The Third E - Engagement
Welcome to 2020! We can make this the year of meaningful engagement.
If I'm honest with you, and I am always honest with you, the word "engagement" is thrown around frequently and actually achieved very infrequently.
Engaged communities and communication are such noble goals. Engagement is an active and involved process that pulls people into it. When we truly engage with our clients, our communities or our customers, we create meaningful connections. Those connections, when done well, are authentic and human. They leave everyone involved with a feeling of accomplishment and an excitement about what can come next. To truly engage, we need to allow the process of engagement to be flexible. We cannot show up at a place and time and demand that people tell us their thoughts or Immediately offer their questions. We certainly can't go in with a preconceived idea of what they already know. In fact, we can't necessarily set the parameters of the engagement process ourselves.
One of the biggest errors that we make in the early stages of engagement is to go in with no knowledge of the people with whom we are trying to connect. What are their barriers to participation and how can we lower them? Do they work a third-shift? Then we need to be willing to meet in hours that suit them. Do they have child or elder care concerns? Then we need to examine ways to assist in providing care. Do they have effective transportation to the location we are considering? If not, we need to change the location to one that works for more people. And the most important question of all - do they believe that this will be a worthwhile use of their time?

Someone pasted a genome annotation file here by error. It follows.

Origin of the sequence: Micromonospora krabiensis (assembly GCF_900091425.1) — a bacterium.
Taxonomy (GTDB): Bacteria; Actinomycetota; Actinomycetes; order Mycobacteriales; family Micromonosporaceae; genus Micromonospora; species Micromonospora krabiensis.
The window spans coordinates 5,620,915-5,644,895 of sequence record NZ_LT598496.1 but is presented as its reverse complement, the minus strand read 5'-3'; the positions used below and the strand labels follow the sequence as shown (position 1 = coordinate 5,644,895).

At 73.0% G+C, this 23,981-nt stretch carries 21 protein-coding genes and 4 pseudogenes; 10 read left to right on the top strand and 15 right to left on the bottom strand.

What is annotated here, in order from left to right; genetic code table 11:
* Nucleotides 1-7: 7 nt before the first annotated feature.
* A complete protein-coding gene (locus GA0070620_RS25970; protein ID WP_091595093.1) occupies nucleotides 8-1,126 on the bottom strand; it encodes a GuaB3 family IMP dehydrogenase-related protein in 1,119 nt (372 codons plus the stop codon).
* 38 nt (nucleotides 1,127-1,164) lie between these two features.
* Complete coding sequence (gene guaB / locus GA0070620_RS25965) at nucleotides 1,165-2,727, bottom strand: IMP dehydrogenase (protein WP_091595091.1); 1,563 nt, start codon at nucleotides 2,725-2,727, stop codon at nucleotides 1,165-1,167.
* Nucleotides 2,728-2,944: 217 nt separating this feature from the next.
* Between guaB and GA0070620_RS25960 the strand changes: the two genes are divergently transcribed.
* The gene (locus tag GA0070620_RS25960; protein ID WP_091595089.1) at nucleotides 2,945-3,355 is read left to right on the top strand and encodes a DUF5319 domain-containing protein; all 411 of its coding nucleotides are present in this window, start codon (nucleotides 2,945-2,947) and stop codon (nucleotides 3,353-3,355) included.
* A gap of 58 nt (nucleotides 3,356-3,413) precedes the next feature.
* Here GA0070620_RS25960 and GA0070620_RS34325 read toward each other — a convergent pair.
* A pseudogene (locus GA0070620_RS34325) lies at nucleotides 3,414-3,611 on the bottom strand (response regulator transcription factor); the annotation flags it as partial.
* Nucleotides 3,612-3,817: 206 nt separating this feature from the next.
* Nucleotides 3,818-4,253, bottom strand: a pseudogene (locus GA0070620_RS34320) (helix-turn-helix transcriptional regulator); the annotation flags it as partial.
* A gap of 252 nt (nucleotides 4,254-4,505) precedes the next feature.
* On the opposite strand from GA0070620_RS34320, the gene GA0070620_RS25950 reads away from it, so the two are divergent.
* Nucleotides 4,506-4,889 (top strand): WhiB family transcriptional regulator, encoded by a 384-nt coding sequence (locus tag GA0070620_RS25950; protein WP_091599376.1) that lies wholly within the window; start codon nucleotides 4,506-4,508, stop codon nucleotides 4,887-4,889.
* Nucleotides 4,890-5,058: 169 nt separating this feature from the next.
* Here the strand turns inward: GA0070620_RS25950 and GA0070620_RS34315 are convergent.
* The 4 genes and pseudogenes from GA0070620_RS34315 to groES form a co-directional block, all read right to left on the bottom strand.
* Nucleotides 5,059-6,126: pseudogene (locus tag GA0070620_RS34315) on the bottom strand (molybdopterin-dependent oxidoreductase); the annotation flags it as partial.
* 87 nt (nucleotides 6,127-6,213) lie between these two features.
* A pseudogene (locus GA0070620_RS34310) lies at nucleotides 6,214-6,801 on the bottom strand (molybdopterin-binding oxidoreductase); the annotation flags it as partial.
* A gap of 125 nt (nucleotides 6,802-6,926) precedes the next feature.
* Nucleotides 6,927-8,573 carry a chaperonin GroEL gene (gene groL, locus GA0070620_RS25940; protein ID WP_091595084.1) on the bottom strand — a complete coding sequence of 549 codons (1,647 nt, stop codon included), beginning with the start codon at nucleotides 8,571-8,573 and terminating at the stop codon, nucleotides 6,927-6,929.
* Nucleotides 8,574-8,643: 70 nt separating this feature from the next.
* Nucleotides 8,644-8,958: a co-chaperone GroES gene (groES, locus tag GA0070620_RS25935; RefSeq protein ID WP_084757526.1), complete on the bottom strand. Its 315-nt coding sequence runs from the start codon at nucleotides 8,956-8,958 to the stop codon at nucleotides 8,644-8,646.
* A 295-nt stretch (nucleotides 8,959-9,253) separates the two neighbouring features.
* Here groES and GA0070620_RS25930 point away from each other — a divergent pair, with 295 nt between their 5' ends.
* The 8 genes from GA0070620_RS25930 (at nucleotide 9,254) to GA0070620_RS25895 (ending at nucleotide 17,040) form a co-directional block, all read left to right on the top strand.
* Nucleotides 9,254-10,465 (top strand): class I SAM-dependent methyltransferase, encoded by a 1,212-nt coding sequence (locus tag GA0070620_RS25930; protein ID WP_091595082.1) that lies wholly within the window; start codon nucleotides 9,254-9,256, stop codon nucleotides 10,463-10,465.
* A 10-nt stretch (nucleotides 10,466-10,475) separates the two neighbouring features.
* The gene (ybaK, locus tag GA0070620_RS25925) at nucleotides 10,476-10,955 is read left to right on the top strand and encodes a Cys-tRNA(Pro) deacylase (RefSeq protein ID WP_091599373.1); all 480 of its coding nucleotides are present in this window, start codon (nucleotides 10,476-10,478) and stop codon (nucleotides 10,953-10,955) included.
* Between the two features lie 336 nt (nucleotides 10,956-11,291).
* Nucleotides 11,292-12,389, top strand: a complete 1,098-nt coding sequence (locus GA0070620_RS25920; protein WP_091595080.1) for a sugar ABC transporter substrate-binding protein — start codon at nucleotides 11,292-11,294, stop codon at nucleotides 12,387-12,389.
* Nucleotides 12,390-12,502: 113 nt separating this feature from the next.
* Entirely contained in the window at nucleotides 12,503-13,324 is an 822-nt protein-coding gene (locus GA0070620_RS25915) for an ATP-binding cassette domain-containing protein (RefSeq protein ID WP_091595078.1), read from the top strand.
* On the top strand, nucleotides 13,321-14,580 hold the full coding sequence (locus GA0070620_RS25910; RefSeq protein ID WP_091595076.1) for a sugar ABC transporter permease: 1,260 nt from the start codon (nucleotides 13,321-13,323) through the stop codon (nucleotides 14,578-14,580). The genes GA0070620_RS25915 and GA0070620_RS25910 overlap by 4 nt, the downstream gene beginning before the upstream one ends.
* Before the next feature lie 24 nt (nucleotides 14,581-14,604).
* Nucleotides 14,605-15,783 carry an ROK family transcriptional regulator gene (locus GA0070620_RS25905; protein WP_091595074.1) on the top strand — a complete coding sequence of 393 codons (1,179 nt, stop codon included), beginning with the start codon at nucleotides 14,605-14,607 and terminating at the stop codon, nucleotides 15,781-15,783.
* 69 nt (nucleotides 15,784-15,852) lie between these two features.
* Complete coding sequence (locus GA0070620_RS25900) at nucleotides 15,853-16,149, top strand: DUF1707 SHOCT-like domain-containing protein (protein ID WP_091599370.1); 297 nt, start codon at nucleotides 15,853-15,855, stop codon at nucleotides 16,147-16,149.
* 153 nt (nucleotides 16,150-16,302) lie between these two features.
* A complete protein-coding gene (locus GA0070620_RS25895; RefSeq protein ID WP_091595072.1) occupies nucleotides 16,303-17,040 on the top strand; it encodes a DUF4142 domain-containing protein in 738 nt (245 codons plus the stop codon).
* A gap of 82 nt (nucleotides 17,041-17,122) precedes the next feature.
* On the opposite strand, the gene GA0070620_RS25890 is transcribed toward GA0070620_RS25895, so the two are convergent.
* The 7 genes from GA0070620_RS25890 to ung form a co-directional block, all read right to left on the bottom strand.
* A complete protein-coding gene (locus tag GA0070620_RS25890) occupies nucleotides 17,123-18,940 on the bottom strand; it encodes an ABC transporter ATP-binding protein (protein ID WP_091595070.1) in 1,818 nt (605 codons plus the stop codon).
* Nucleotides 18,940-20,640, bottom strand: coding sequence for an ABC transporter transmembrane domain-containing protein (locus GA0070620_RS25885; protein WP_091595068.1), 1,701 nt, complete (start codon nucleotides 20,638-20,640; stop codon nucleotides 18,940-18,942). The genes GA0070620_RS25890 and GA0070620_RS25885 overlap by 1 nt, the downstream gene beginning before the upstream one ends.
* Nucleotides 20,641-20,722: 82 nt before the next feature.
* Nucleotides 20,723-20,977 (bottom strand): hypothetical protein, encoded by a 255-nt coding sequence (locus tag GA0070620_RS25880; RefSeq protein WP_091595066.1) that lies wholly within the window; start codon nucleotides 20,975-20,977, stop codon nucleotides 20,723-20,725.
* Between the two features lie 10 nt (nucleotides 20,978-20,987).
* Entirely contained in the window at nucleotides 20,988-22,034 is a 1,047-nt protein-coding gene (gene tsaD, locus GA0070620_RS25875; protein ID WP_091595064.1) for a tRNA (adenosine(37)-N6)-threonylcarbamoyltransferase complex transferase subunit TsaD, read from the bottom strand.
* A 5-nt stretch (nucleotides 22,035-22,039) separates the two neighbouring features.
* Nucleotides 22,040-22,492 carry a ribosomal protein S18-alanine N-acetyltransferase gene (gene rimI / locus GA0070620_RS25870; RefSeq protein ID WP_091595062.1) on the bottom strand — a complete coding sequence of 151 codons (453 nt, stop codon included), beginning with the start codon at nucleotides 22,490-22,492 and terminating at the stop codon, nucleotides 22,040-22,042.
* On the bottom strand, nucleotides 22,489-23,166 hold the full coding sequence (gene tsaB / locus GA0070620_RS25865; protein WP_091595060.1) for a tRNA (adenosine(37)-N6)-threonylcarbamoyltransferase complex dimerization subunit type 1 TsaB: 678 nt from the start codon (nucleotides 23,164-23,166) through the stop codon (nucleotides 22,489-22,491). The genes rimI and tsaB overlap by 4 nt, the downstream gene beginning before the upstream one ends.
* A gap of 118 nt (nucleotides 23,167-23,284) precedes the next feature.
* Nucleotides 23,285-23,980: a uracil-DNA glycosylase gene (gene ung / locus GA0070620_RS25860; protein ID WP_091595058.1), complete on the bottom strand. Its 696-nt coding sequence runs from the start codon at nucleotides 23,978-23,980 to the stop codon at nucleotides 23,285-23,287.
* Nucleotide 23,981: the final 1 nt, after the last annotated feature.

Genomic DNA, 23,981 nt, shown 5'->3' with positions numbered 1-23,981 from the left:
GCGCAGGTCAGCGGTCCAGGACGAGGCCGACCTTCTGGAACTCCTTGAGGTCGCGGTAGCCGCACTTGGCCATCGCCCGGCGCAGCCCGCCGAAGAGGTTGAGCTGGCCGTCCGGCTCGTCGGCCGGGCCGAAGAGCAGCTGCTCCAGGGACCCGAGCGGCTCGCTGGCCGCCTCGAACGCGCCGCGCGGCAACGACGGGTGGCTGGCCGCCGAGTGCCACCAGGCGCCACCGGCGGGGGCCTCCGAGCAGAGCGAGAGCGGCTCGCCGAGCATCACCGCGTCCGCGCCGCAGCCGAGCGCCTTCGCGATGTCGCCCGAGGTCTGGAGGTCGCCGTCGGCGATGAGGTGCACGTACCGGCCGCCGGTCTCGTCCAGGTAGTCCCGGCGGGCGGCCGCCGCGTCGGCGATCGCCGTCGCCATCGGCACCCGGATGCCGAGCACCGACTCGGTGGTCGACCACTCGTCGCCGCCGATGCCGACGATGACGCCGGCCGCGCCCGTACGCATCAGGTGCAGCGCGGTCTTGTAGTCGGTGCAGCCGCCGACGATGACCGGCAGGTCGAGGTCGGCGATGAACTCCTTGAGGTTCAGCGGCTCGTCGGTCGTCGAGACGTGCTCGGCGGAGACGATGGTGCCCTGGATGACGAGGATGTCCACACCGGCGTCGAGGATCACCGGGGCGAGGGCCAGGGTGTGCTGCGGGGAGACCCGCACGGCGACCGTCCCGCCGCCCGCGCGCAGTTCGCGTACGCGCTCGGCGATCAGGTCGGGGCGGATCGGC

It is possible that people will overcome other challenges to attend an event that they feel is valuable. If we are recreating an experience they could have elsewhere, we aren't adding value. In other words, if they aren't coming to your current meetings because they don't think it's worth their time, hosting a similar meeting in a different place or at a different time may get them in the door, but won't get engagement. As the ones seeking engagement, we must be the most flexible part of the process.
Because true engagement is cooperative, we have to allow all of the people involved to determine how to best make it work. We can enter engagement processes with goals, but we must allow them to change as a part of the experience. When we place our frameworks over engagement, we can end up creating more of a problem than when we began.
So how do we engage effectively? By leading with our humanity, by having clear, but flexible, expectations, and by meeting our communities where they are.
I can help you connect with your communities, customers and constituents in more effective and engaging ways. Through Rebel Tree and my experience, I can create an engagement plan with you that won't just get people in the door, but will get them back and make everyone feel that time and energy was well spent. Get in touch.